-0.003 -0.026 -0.048 0.048 0.025 -0.095 -0.191 -0.168 0.084 -0.118 -0.112 -0.234 -0.242 -0.355 -0.465 -0.456 -0.343 -0.587 -0.425 -0.306 -0.231 -0.259 -0.467 -0.390 -0.271 -0.323

-0.519 -0.395 -0.495 -0.581 -0.667 -0.672 -0.591 -0.503 -0.271 -0.761 -0.647 -0.554 -0.436 -0.356 -0.390 -0.508 -0.589 -0.302 -0.222 -0.175 -0.077 -0.231 -0.176 -0.079 -0.029 -0.103

0.250 0.201 0.149 0.150 0.102 0.051 0.050 0.098 0.216 -0.001 0.236 0.223 0.264 0.252 0.197 0.155 0.168 0.184 0.031 0.083 0.122 0.097 0.019 0.059 0.111 0.070

-0.002 -0.018 -0.033 0.059 0.043 -0.065 -0.156 -0.140 0.093 -0.082 -0.113 -0.233 -0.252 -0.362 -0.459 -0.439 -0.329 -0.579 -0.490 -0.490 -0.389 -0.596 -0.392 -0.291 -0.290 -0.723

-0.459 -0.336 -0.435 -0.549 -0.641 -0.622 -0.507 -0.415 -0.211 -0.723 -0.584 -0.484 -0.396 -0.306 -0.301 -0.386 -0.476 -0.206 0.223 0.183 0.090 0.239 0.172 0.081 0.040 0.089

a The coordinates of guest molecules are reported in italics while those of the methyl groups of the polymer chains are in boldface type. Hydrogen atoms were included in the structure factors calculation, but they are omitted in this table for simplicity.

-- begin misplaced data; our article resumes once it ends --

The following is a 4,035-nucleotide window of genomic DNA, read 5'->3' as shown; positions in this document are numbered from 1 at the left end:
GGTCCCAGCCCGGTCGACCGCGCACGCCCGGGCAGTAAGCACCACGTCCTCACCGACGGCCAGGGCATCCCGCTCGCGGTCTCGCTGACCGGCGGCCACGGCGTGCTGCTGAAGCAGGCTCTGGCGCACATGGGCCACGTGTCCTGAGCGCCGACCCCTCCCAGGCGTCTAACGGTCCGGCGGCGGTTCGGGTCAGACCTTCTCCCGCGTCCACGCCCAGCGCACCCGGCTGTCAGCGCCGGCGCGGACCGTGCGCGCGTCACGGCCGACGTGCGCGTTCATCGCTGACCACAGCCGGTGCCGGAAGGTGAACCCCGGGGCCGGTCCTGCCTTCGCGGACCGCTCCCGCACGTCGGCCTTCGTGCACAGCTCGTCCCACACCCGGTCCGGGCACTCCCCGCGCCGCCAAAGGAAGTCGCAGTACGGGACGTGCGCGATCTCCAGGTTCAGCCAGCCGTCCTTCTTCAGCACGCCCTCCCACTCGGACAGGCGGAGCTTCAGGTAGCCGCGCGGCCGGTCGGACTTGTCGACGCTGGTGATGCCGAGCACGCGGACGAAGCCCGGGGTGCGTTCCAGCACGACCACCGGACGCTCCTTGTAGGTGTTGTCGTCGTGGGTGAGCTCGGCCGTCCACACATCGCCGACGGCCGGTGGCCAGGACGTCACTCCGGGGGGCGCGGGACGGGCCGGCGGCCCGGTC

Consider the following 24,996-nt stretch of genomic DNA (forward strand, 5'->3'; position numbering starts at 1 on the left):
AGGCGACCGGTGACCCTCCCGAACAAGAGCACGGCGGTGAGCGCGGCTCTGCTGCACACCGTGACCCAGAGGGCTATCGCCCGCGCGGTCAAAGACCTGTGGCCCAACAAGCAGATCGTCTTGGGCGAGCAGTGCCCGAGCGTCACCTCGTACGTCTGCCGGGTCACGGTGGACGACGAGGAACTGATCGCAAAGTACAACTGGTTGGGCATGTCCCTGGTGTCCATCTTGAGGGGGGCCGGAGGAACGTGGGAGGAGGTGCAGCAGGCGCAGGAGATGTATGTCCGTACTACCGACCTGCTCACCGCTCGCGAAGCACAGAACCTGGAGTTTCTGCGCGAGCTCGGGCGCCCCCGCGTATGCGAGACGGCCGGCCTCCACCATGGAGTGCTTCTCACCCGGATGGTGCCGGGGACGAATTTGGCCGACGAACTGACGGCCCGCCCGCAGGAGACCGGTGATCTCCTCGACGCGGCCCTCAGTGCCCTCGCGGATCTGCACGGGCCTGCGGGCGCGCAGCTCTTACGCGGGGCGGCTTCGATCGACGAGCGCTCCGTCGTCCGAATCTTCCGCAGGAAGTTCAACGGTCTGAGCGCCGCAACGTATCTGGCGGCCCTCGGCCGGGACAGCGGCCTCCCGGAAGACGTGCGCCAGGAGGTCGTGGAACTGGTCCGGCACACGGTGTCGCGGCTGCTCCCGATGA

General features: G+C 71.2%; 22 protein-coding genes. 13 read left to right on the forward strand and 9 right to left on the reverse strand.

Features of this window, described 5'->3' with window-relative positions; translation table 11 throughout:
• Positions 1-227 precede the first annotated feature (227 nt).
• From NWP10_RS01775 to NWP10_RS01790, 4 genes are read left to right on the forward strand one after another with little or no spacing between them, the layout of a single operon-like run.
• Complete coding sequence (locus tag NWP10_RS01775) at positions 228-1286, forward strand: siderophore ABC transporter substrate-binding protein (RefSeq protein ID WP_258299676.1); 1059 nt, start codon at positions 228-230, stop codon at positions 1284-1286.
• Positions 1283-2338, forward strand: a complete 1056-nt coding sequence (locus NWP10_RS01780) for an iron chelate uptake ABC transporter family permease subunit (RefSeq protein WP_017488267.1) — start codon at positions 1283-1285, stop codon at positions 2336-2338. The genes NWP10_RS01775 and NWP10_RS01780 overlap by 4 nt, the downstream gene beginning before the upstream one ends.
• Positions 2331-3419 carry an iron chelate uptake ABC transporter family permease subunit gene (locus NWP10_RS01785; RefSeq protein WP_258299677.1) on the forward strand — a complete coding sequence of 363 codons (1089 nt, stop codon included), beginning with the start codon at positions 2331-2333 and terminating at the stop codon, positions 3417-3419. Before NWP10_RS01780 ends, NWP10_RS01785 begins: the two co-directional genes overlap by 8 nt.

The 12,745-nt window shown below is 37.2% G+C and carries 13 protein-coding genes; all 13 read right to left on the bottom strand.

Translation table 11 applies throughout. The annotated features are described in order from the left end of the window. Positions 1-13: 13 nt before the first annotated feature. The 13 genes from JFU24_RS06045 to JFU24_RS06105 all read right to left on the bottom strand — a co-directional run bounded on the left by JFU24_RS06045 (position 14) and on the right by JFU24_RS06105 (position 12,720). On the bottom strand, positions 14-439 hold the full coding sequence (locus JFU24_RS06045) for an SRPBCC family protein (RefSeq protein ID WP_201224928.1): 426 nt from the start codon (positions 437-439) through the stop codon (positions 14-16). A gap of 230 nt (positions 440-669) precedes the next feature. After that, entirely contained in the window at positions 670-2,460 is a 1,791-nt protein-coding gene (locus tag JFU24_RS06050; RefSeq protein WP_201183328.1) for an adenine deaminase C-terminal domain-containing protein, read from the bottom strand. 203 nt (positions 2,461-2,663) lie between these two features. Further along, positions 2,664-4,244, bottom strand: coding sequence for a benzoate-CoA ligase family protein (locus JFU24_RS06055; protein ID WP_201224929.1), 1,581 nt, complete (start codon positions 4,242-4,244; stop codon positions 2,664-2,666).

Oriented fibers of the clathrate form were obtained by exposing the mesomorphic form IV to solvent vapors at room temperature for 24 h,2 keeping fixed the ends of the specimens. Fibers of the mesomorphic form IV were prepared by drawing amorphous specimens in the range 115-120 °C while amorphous samples were obtained from melted samples quenched in ice-water. The X-ray fiber diffraction patterns of oriented samples were obtained on a BAS-MS imaging plate (Fujifilm) with a cylindrical camera (radius 57.3 mm, Ni-filtered Cu-KR radiation monochromatized with a graphite crystal) and processed with a digital scanner (Fuji-BAS 1800). Calculated structure factors were obtained as Fc ) (∑|Fi|2Mi)1/2, where Mi is the multiplicity factor and the summation is taken over all reflections included in the 2θ range of the corresponding spot observed in the X-ray fiber diffraction pattern. A thermal factor (B ) 12 Å2) and atomic scattering factors from ref 20 were used. The observed structure factors Fo were evaluated from the intensities of the reflections observed in the X-ray fiber diffraction pattern (Io) as Fo ) (Io/Lp)1/2 where Lp is the Lorentz-polarization factor for X-ray fiber diffraction: